Good oral hygiene can affect many aspects of everyday living, from talking and smiling, to having self-confidence in how we look and being able to enjoy what we eat and drink.
Oral health is important for people of all ages. However, a recent survey by the Care Quality Commission (CQC) found that 52% of care homes do not have an oral health policy or systems in place to support resident’s oral health.1
So, why is the standard of oral health in care homes slipping, and what can be done to help them provide better oral care in the future?
Why is oral care so important within care homes?
In care homes, poor standards of oral health could quickly lead to more serious medical issues.
Research by the Royal College of Surgeons Faculty of Dental Surgery suggests strong links between poor oral health and malnutrition. There is also evidence linking oral health with aspiration pneumonia, caused by people inhaling bacteria in dental plaque.2
As care homes provide services for such a vulnerable group, it is important that they help residents to maintain good oral health while they are in their care.
What barriers do care homes face when it comes to oral care?
If oral care is so important for maintaining the health of older age groups, why are care homes struggling to keep oral care in check?
For the most part, poor procedures for oral health in care homes comes down to awareness. 39% of care home managers are not aware of the NICE guidelines set out by the NHS.
The NICE guidelines for oral health were introduced in July 2016, providing care homes with an outline of how best to provide oral care for their residents. Unfortunately, these guidelines are not currently part of the sector’s main frameworks, so are still slipping through in 39% of cases.1
How to improve oral care in care homes10% of care homes do not cover oral health at all.1
NICE guidelines recommend that in order to provide adequate services, care homes should make oral health part of their central care policy. In order to help maintain a good standard of oral health, care homes should provide the following services:3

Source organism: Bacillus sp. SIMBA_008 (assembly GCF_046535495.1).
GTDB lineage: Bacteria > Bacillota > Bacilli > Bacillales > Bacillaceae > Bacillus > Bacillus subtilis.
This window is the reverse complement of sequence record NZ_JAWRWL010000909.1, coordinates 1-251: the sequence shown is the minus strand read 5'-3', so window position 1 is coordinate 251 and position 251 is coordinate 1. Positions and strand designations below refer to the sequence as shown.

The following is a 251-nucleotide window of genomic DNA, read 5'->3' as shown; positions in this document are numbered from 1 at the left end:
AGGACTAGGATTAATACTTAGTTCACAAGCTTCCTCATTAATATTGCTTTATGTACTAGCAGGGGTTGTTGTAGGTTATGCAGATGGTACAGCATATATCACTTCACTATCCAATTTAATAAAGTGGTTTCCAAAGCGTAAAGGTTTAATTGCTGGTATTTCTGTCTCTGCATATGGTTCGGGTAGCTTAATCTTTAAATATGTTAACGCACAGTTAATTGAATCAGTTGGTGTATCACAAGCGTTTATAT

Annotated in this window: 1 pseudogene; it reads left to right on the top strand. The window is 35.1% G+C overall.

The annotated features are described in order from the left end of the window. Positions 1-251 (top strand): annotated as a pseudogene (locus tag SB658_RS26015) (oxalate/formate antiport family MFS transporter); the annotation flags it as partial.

- Regular assessments for oral health
In order to keep on top of oral health needs, care homes should provide regular oral assessments. It should also be part of the admission process when welcoming in new residents.
- An oral care plan
All care home residents should have an up-to-date oral health plan as part of their care. These should be detailed enough to guide carers and support workers in providing the appropriate oral care on a daily and long-term basis. A good oral care plan will include details of their last dental check-up and their preferred oral hygiene products. There should also be formal procedures in place in the case of an issue being reported with oral health.
- Daily oral care
Those who are less able to maintain their own oral hygiene should be supported in brushing their teeth twice a day. This should include removing and caring for dentures.
- Oral care products
Care homes should provide residents with toothbrushes, toothpaste and other oral care products, to help support them with oral hygiene. Toothbrushes should be replaced every 3-4 months.3
- Training for care home staff
47% of care home staff have never received training in oral care.1 Staff who are required to help residents with any form of oral care should be provided with the proper training. This will raise any oral health concerns to be addressed as early as possible.
1 CQC, Smiling Matters – https://www.cqc.org.uk/publications/major-report/smiling-matters-oral-health-care-care-homes